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  • Nate Morris

Smarter Trash Trucks for Cleaner Cities

We tend to think of our trash as something that needs to be hauled away. After all, that is how it has been done since the time of the Romans — trash was collected and hauled somewhere out of the way, like a landfill. The Romans even recycled a little, as we do.

That is an outdated business model and one that we have made a business out of changing, bringing cutting-edge software and technology to the waste and recycling industry. And our company, Rubicon®, has reached an important new milestone in that effort, partnering with major Texas cities to drive that change, literally and figuratively. 

We spend much time on municipal waste, studying and improving what happens after emptying the bins. We ask ourselves what we can do to make trash collection more efficient and responsive to residents. We can utilize technology to improve how things have been done over the past 2,000 years and deliver better outcomes for society than simply burying our problems.

The core proposition: What if our trash trucks could pump benefits back into the city instead of simply hauling away waste, saving money while enhancing services? That is what is now happening with partnerships Rubicon has launched with the Cities of San Antonio and Houston, making these municipalities the latest members of the RUBICONSmartCity™ program

Imagine a world where waste material costs less to throw away and gets adequately discarded, sorted, and reused when possible. Imagine that the trash truck does more than collect trash and collects data — meaningful information about how your city is functioning, where it needs help, and what resources need to be deployed.

The good news is you don't have to imagine that any longer. With technology designed to help municipal leaders make better decisions and create better environmental and financial outcomes for their cities, Houston is on the cutting edge in making ordinary trash trucks obsolete.

This will be done in three ways: by improving materials collection, enhancing the collection of recyclable materials and reducing recyclable contamination, and turning trash trucks into vehicles capable of providing critical infrastructure assessment. We are turning the humble trash truck into a 21st Century municipal problem-solver and doing it with a minimal investment in software and hardware.

The result is the potential to save millions of tax dollars annually and help deliver a cleaner, more attractive city that can enhance the quality of life and advance economic development efforts.

As far as collecting waste material, missed collections are one of the biggest drains on city resources. They cause dispatchers to have to send another truck for one or two specific loads, creating a new, inefficient route for a handful of customers. This increases emissions and inefficiency and can be avoided by better routing software that optimizes trash truck routes, allowing for a better allocation of resources and an overall improvement of material collection.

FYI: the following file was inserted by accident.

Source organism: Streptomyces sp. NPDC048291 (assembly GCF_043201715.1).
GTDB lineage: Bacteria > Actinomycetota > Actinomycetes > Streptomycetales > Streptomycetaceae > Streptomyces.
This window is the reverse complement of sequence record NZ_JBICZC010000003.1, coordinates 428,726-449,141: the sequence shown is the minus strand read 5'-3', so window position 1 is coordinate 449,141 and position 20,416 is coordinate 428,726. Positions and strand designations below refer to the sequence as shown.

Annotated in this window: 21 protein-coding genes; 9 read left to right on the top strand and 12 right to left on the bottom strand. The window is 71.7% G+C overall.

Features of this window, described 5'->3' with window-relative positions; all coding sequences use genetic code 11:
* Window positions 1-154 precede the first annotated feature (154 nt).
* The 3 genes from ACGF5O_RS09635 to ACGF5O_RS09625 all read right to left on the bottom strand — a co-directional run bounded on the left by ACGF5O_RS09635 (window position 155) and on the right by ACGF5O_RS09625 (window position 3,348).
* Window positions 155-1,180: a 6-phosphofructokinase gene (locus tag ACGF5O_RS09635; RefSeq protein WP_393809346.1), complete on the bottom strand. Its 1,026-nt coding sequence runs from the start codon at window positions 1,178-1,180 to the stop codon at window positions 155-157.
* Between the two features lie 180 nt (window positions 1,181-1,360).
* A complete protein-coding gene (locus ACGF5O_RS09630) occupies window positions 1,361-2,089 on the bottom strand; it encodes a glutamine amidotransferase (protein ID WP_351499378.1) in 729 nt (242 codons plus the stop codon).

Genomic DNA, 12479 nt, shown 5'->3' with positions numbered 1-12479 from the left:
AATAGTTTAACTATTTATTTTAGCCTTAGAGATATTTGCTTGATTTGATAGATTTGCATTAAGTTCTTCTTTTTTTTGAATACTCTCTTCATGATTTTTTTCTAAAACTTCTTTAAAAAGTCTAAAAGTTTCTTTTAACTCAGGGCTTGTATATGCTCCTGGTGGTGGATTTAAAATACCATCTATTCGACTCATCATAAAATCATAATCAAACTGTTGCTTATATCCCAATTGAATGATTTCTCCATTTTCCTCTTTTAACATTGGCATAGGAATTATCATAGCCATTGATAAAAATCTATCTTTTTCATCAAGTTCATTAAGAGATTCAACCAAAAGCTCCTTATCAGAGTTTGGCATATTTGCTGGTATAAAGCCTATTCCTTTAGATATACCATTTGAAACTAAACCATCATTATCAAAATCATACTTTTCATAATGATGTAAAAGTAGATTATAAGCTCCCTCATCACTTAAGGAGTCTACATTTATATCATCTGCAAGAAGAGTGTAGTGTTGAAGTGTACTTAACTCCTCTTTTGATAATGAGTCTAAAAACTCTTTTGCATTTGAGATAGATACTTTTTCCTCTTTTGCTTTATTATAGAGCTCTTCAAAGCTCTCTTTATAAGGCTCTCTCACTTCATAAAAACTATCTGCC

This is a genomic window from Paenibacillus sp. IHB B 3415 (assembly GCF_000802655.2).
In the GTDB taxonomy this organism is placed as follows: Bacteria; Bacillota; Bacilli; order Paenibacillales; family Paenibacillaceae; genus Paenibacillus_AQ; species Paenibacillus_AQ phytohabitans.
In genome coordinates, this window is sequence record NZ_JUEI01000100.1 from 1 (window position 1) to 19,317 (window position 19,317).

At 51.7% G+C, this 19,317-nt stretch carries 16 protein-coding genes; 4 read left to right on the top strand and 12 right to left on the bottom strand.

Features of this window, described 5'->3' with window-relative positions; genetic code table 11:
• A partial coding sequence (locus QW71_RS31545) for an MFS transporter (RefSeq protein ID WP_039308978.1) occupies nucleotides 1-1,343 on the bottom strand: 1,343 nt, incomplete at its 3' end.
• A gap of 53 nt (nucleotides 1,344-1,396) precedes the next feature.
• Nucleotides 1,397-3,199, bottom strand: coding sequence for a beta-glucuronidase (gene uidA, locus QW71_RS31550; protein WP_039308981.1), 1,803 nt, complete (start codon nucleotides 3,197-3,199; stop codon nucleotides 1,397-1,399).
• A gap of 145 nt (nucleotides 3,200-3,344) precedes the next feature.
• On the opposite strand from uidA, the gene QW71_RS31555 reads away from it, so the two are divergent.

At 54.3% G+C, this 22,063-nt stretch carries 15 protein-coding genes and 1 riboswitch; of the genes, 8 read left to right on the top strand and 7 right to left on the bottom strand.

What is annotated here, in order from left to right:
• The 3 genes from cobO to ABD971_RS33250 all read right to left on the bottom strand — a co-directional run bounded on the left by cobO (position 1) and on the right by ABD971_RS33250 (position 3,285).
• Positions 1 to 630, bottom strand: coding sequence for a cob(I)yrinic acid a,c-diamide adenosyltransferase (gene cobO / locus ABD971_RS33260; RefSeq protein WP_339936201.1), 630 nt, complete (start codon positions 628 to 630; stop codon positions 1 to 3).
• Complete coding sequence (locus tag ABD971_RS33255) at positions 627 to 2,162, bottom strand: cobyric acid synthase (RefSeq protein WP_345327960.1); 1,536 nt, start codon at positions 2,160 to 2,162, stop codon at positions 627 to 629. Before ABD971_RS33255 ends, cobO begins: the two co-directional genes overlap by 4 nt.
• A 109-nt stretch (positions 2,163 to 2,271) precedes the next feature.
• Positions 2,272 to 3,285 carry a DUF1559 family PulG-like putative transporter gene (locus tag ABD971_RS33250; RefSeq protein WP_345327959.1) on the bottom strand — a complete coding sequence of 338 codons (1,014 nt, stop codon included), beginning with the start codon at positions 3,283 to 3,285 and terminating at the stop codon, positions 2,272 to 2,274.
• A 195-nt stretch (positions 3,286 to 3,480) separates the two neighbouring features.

Ultimately, better waste collection improves the desirability of cities as a place to live and work, making them more economically competitive and enhancing the quality of life by removing waste material from public spaces. Less material waiting to be picked up can also mean less litter blowing from overflowing bins, reducing the need to dispatch special patrols to police litter on the streets and in public spaces.

Reinventing garbage collection is about more than just trash collection, however. Rubicon's municipal partnerships aim to reduce the amount of material sent to landfills by improving recycling programs. Many cities struggle with the contamination of recyclables. This happens when food or other non-recyclable items — such as a pizza box with a slice still in it or a plastic bag — get mixed into curbside recycling bins with materials that can be recycled.

We continue to develop artificial intelligence models that capture images and automatically flag material that might contaminate a load, all without driver interaction. In other words, getting a cleaner mix of materials can ensure that more material gets recycled rather than sent to the landfill.

To date, our successes in cities across the United States have been measurable. When RUBICONSmartCity was utilized in Kansas City, Mo. — which is about five times smaller than Houston's population — the city reported $2 million in annual savings to taxpayers in waste and recycling collection costs. At the same time, it expanded solid waste and recycling capabilities to 160,000 residences from 60,000 before the program was adopted, all while achieving a nearly 20% improvement in citizen satisfaction with solid waste services.

What changes the game, though, is the trash truck itself. Armed with sensors, cameras, and networking technology, garbage collectors become data collectors. A trash truck is one of the few vehicles that roll up and down every street in the city weekly. They see everything from missed or overflowing trash bins to potholes, graffiti, abandoned houses, or broken curbs. This information can be routed to the appropriate city departments to help make repairs and cleanups more quickly.

With these partnerships, Texas cities have become leaders in the national effort to find meaningful and realistic cutting-edge solutions in waste, recycling, and municipal efficiency. We are proud to be with them in the driver's seat and commend them for their leadership.

(Nate Morris is the Chairman & CEO of Rubicon, a software and technology driven player in the waste and recycling industry.)


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